The last reported murder of a trans individual in 2019 was on December 19th. Yahira Nesby, a black trans woman, was gunned down in her apartment in Brooklyn. According to her friends, “every time [Nesby was] around [she] put a smile on my face and others.” An active member of the New York Ball Scene, she was unapologetic about who she was as herself. Unfortunately, the simple act of existing added her to the list of over twenty-five transgender and gender-nonconforming individuals murdered in 2019. Ninety-one percent of them were black trans women.
These numbers, while seemingly abnormally high, are not an anomaly. In 2018, advocates counted 26 murders. In 2017, 23 killings. 2019 marked the fifth year with over twenty trans individuals slain. (And these numbers are only what has been reported and recorded; the number is likely higher. The Human Rights Campaign (HRC) notes that some victims’ deaths may go unreported if bias-motivated incidents are not thoroughly investigated and filed, or if law enforcement, journalists, or family members don’t acknowledge the correct gender identity of the victim.)
The disproportionate violence against transgender people is not coincidental, nor is it idiosyncratic; it is an extension of intentional oppression of the transgender community, a national and global epidemic. And the only way to combat this epidemic is to engage with injustice on every level that anti-trans sentiment infects; there are systemic, institutional, and individual actions that perpetuate and allow for the mass epidemic of trans murder.
Our country’s systems, a microcosm of a global problem, makes it clear that trans individuals are not welcome in any corner, making them especially vulnerable to violence. The HRC foundation’s 2018 report, “Dismantling A Culture Of Violence,” classifies the increased risk of violence among the transgender community into three intersecting categories: anti-trans stigma, denial of opportunity, and increased risk factors. Stigma, like lack of family acceptance, a hostile political climate, and absence of a representative media culture, can prevent a trans individual from fully participating in society, leading to setbacks in education, no healthcare, and barriers to legal identification that aligns with gender identity. The trans community also often faces unequal policing and an imbalanced justice system. Marginalization and invisibility in mainstream culture leads to increased vulnerability, evidenced by higher rates of sexual and domestic violence, poverty and homelessness, and physical and mental health disparities.
Nearly 1 in 4 transgender individuals report having lived in poverty, 58% report having been mistreated by law enforcement, over 83% of trans youth reported having felt hopeless or worthless in the week prior to the survey. The statistics go on; violence against the trans community is deeply embedded in our culture.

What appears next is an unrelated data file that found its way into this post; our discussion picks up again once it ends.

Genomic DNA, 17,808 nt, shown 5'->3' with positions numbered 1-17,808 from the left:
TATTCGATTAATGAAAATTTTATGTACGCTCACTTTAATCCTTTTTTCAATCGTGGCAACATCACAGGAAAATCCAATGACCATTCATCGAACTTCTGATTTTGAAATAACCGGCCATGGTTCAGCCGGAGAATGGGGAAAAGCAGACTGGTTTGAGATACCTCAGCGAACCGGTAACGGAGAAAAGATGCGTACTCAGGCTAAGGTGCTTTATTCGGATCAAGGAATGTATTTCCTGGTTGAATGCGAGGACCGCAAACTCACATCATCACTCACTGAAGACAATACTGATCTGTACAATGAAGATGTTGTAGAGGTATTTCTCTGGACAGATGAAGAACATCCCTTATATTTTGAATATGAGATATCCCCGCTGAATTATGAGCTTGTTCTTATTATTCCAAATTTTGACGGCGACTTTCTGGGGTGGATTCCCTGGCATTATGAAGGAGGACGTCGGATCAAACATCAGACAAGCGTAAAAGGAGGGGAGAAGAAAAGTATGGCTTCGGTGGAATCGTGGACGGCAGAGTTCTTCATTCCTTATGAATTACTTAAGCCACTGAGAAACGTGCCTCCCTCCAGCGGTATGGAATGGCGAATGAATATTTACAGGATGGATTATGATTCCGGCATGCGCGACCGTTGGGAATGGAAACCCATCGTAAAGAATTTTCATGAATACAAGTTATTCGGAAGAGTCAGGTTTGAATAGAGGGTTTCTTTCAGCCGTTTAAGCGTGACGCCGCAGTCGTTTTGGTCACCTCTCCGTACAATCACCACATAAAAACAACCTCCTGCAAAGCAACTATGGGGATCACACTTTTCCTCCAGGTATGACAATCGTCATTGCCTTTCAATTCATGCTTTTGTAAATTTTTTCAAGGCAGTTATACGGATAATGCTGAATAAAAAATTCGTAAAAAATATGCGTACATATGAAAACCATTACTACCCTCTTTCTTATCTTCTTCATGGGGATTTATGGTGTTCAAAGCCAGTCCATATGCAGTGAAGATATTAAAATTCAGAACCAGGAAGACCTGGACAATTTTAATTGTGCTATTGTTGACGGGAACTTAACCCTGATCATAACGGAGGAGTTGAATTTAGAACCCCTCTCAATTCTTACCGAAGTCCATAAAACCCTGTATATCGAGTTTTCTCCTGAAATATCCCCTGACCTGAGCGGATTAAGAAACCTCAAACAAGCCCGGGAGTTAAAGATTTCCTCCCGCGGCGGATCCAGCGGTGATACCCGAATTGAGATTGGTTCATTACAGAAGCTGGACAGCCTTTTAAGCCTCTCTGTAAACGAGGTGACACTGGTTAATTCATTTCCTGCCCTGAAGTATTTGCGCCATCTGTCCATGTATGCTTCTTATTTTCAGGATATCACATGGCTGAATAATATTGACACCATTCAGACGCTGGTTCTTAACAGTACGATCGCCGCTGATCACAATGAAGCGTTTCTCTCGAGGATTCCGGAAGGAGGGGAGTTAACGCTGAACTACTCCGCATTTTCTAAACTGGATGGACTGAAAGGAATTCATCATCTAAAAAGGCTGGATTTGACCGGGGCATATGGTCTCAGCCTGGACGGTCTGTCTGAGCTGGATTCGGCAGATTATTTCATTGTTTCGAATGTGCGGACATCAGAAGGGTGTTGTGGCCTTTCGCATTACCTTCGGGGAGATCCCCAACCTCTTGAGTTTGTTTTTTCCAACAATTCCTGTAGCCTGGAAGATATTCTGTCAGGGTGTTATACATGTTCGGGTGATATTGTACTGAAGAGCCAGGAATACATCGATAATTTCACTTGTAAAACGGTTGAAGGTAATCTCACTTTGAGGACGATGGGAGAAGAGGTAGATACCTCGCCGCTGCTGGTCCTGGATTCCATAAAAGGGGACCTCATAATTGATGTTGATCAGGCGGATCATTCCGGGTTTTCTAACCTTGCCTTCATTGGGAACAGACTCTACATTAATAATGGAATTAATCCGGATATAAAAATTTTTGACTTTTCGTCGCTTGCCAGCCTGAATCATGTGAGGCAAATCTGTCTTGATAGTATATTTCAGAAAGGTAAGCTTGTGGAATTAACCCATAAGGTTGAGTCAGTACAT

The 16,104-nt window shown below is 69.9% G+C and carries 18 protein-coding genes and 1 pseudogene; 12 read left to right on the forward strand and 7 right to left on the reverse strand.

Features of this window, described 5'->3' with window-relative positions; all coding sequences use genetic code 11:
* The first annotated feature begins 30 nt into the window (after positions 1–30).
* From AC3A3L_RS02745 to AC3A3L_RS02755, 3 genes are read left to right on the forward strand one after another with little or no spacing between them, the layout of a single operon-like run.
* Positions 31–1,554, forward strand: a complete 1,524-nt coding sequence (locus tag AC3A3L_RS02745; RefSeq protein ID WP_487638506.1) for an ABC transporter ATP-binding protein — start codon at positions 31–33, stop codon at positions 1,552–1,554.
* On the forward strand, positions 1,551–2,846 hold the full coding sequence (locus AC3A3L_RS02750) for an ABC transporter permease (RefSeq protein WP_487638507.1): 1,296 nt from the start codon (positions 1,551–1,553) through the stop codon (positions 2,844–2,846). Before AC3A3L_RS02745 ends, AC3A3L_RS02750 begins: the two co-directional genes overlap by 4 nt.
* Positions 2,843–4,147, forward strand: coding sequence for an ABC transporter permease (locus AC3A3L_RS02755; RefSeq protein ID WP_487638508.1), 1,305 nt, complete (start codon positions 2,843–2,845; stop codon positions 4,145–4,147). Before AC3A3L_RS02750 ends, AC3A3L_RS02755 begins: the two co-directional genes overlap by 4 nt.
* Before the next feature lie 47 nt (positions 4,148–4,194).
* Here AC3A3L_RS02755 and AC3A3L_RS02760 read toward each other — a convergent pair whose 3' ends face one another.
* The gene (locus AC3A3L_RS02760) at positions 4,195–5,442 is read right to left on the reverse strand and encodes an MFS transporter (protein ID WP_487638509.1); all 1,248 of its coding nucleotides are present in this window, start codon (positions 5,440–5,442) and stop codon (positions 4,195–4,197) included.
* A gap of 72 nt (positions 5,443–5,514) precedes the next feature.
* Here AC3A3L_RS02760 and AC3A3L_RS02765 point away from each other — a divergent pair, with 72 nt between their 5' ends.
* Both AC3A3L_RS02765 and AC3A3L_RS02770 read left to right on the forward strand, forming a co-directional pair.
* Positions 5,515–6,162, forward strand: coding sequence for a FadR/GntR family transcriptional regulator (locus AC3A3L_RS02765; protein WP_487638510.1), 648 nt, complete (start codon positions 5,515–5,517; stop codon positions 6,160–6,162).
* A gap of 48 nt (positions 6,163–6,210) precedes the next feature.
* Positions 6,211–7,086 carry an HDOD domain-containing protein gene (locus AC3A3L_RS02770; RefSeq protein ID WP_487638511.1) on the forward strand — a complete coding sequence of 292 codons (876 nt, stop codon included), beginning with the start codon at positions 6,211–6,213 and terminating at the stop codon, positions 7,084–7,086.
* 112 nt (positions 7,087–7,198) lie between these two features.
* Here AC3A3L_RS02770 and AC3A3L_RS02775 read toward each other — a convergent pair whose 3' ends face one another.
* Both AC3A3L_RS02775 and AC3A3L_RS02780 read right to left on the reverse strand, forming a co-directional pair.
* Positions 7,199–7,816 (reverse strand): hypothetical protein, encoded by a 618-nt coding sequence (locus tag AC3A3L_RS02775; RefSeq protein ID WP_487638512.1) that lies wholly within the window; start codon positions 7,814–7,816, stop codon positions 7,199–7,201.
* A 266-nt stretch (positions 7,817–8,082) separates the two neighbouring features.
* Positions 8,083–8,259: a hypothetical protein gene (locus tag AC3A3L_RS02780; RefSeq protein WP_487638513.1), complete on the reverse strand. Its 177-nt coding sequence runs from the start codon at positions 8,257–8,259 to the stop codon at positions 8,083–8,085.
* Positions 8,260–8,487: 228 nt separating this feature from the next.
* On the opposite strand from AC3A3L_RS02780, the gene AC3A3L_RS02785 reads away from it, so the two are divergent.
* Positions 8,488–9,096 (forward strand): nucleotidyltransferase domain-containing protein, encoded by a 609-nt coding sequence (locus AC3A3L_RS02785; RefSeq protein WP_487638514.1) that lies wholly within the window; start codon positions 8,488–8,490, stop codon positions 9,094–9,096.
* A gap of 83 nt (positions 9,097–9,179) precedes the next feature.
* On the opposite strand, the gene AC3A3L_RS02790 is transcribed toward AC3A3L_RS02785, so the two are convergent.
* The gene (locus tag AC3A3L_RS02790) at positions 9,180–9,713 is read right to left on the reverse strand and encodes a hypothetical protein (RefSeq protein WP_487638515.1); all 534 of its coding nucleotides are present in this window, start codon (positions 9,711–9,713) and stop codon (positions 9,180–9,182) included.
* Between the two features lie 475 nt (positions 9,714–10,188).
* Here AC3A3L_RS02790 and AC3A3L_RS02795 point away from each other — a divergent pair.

Trans oppression is exacerbated by sexism and racism. The anti-trans epidemic disproportionately impacts trans women of color, who comprise approximately 80% of all anti-transgender homicides, and 91% of anti-transgender homicides in 2019. Also, “people of color face discrimination from the police, who are supposed to prevent hate crimes, but can be the perpetrators of discrimination themselves, like the 2015 murder of Mya Hall, a black trans woman shot by police,” said Emilia Lord ’20, a member of Bronx Science’s GSA leadership team.
Because of these disparities, transgender activist Raquel Willis believes, as written in her article for Essence Magazine, that, to deconstruct our oppressive culture, “we can start with acknowledging that no one knows how to solve this epidemic of violence better than Black trans women. We live with this threat every day and for decades we have been carving out our own methods of survival.” She continues, “Black trans women deserve to exist. We deserve to heal. And our leadership must be prioritized if we are ever going to be completely liberated from the shackles of ignorance and hate that society has placed on us.”
We need systemic and individual change. Government protections, like the Equality Act (H.R. 5) passed by the House of Representatives in March 2019 but waiting for Senate approval, may reform the political consciousness surrounding the trans community. If passed, it would amend the Civil Rights Act of 1964 to apply to all queer individuals, especially within the workplace. There is little hope for it to pass in the Senate with a conservative majority, but sweeping legislation like this could begin the change needed.
But we also need a complete overhaul of cultural consciousness. We need to, in the words of the Human Rights Campaign, “dismantle our culture of violence,” by addressing the fundamental root causes of the oppression. Cisgender allies can do a lot to help. “I think the easiest way for a cisgender person to be an ally to trans people is to stick up for them in everyday conversations. If someone makes a disrespectful joke, uses an outdated slur, or doesn’t respect someone’s name or pronouns, call them out on it,” said Lord. “Unfortunately, not many people are aware of the extent of the shocking discrimination and violence that trans people face, and an informed ally can do a lot to change the viewpoints of their friends and family.” Uplifting forefront voices that are often marginalized and educating those less informed are a way to start deconstructing anti-trans narratives that permeate our culture.
Over the course of writing this piece, the list of murders increased from 21 to over 25 measured since the beginning of 2019. The epidemic will not wane on its own; we need to actively dismantle cultural oppression of trans individuals on every scale.
The disproportionate violence against transgender people is not coincidental, nor is it idiosyncratic; it is an extension of intentional oppression of the transgender community, a national and global epidemic.